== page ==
Document Type:Conference or Workshop Item (Speech)
Title:The hyperspectral Mission DESIS - Entering the operational Phase
Authors:
AuthorsInstitution or Email of AuthorsAuthors ORCID iD
Müller, RupertMF-PBUNSPECIFIED
Alonso, KevinKevin.AlonsoGonzalez (at) dlr.dehttps://orcid.org/0000-0003-2469-8290
Bachmann, MartinDLR-DFDUNSPECIFIED
Carmona, EmilianoDLR, IMFUNSPECIFIED
Dietrich, DanieleDaniele.Dietrich (at) dlr.dehttps://orcid.org/0000-0002-2682-6172
Gerasch, Birgitbirgit.gerasch (at) dlr.deUNSPECIFIED
Günther, Burghardtburghardt.guenther (at) dlr.deUNSPECIFIED
Heiden, Utauta.heiden (at) dlr.deUNSPECIFIED
Knodt, Uweuwe.knodt (at) dlr.deUNSPECIFIED
Krawczyk, Haraldharald.krawczyk (at) dlr.deUNSPECIFIED
Krutz, Daviddavid.krutz (at) dlr.deUNSPECIFIED
Tegler, MircoMirco.Tegler (at) dlr.deUNSPECIFIED
de los Reyes, RaquelRaquel.delosReyes (at) dlr.deUNSPECIFIED
Sauberlich, ThomasSaeuberl (at) dlr.deUNSPECIFIED
Ziel, Valentinvalentin.ziel (at) dlr.deUNSPECIFIED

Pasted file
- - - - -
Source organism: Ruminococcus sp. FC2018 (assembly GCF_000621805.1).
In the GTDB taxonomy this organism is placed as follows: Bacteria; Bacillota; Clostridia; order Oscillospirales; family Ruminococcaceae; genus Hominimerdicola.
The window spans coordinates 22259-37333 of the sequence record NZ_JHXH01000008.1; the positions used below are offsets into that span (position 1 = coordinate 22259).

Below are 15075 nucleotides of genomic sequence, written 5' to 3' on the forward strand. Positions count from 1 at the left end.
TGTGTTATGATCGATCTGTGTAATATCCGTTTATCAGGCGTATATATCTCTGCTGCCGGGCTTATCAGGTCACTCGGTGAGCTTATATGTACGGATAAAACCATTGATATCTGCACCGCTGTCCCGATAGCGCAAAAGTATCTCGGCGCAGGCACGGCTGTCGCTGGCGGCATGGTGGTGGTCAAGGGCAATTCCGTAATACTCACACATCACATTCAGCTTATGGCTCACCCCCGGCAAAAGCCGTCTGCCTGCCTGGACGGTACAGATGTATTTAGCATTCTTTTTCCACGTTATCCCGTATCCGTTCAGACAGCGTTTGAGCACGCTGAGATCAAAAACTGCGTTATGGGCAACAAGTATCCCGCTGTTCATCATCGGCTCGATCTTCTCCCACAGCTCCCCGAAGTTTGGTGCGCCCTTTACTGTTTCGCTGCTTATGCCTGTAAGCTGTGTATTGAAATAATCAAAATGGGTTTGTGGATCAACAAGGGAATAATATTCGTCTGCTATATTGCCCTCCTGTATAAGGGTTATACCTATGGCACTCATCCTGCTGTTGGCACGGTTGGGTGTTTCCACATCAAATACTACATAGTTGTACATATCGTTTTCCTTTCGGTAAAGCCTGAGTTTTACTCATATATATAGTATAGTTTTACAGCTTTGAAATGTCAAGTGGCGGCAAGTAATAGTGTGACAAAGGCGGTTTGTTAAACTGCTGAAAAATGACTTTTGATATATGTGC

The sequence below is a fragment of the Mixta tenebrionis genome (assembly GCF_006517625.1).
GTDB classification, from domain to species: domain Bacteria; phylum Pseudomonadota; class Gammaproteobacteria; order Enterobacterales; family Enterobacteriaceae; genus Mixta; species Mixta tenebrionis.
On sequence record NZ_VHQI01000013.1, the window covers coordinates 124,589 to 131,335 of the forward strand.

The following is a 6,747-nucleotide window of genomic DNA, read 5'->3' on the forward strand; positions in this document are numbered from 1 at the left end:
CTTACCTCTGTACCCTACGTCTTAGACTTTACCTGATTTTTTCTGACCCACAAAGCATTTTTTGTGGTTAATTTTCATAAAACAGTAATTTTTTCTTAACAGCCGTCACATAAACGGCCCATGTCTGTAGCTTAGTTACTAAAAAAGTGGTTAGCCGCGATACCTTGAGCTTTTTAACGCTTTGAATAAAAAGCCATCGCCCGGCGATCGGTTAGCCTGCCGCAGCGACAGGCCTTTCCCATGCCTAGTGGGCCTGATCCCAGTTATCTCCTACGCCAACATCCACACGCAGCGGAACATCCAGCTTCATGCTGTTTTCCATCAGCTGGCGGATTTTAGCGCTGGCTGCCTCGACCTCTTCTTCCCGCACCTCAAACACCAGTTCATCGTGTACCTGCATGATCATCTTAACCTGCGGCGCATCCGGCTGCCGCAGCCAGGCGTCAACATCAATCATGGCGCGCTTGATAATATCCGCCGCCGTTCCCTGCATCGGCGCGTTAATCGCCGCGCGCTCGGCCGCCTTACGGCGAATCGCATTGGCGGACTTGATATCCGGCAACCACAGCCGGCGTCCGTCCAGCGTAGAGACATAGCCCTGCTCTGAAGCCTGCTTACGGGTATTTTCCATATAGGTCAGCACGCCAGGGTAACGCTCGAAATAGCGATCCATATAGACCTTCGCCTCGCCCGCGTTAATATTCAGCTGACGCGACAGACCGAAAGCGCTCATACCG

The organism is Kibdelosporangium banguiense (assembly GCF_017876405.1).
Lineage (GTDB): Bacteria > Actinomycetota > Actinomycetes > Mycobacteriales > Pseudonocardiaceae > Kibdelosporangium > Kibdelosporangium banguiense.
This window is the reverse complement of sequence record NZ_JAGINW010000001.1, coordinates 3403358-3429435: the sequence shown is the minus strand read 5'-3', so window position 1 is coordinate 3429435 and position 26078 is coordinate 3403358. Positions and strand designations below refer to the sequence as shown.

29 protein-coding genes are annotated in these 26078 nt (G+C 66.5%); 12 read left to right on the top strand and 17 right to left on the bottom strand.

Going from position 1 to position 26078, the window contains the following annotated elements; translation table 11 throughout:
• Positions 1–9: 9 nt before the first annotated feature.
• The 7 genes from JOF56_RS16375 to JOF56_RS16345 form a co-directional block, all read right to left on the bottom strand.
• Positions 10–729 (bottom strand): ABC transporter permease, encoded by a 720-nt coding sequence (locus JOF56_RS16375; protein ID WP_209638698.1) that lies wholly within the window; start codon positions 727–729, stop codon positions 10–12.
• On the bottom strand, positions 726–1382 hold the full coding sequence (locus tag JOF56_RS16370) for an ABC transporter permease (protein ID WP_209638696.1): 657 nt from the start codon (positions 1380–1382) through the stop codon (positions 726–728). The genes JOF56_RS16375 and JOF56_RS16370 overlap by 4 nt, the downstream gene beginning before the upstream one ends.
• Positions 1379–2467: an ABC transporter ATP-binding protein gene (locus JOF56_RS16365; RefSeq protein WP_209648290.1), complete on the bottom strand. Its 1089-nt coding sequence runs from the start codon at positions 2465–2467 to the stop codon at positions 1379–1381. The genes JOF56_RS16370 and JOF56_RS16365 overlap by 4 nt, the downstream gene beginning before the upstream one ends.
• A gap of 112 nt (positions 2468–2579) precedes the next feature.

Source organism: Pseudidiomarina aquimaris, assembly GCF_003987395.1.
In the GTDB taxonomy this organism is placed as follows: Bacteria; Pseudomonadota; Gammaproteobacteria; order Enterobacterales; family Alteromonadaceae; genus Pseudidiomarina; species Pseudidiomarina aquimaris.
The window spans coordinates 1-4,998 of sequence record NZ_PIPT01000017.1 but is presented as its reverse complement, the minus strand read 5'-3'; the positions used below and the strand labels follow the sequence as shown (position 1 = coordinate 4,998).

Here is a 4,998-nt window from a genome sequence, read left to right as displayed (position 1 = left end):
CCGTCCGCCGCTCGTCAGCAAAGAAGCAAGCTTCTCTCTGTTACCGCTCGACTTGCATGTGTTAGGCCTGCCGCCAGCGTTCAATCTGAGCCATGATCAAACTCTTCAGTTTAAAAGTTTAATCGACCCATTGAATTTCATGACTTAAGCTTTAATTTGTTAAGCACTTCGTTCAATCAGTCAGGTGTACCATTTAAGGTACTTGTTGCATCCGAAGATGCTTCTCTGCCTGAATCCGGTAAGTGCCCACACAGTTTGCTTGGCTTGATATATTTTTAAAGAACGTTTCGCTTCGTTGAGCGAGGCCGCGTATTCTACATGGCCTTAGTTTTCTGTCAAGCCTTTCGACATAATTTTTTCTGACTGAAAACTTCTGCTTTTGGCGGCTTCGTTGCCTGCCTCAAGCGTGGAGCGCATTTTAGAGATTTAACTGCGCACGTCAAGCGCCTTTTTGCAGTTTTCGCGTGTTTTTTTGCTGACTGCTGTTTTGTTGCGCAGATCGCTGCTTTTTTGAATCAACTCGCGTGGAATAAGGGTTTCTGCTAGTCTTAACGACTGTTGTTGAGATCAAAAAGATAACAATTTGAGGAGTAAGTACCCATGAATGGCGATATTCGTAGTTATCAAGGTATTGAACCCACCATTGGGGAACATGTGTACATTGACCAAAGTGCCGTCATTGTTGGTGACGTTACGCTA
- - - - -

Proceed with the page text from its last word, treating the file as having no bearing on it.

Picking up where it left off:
Walter, IngoIngo.Walter (at) dlr.deUNSPECIFIED
Bruch, KaraI2RUNSPECIFIED
Lester, HeathTeledyne Brown EngineeringUNSPECIFIED
Ickes, JackTeledyne Brown EngineeringUNSPECIFIED
Murphy, BenTeledyne Brown EngineeringUNSPECIFIED
Pagnutti, MaryI2RUNSPECIFIED
Ryan, RobertI2RUNSPECIFIED
Date:May 2019
Refereed publication:No
Open Access:Yes
Gold Open Access:No
In SCOPUS:No
In ISI Web of Science:No
Status:Published
Keywords:hyperspectral, Imaging spectroscopy, ISS, DESIS
Event Title:ESA Living Planet Symposium
Event Location:Milan, Italy
Event Type:international Conference
Event Dates:13.-17. Mai 2019
Organizer:ESA
HGF - Research field:Aeronautics, Space and Transport
HGF - Program:Space
HGF - Program Themes:Earth Observation
DLR - Research area:Raumfahrt
DLR - Program:R EO - Erdbeobachtung
DLR - Research theme (Project):Project DESIS auf MUSES
Location: Berlin-Adlershof , Köln-Porz , Neustrelitz , Oberpfaffenhofen
Institutes and Institutions:Remote Sensing Technology Institute > Photogrammetry and Image Analysis
German Remote Sensing Data Center > Land Surface Dynamics
German Remote Sensing Data Center > Information Technology
German Remote Sensing Data Center > International Ground Segment
Institute of Optical Sensor Systems > High-Speed Electronics
Institute of Optical Sensor Systems > Space Instruments
Division of the Chair of the Executive Board
Deposited By: Müller, Rupert
Deposited On:22 Aug 2019 13:52
Last Modified:23 Aug 2019 10:10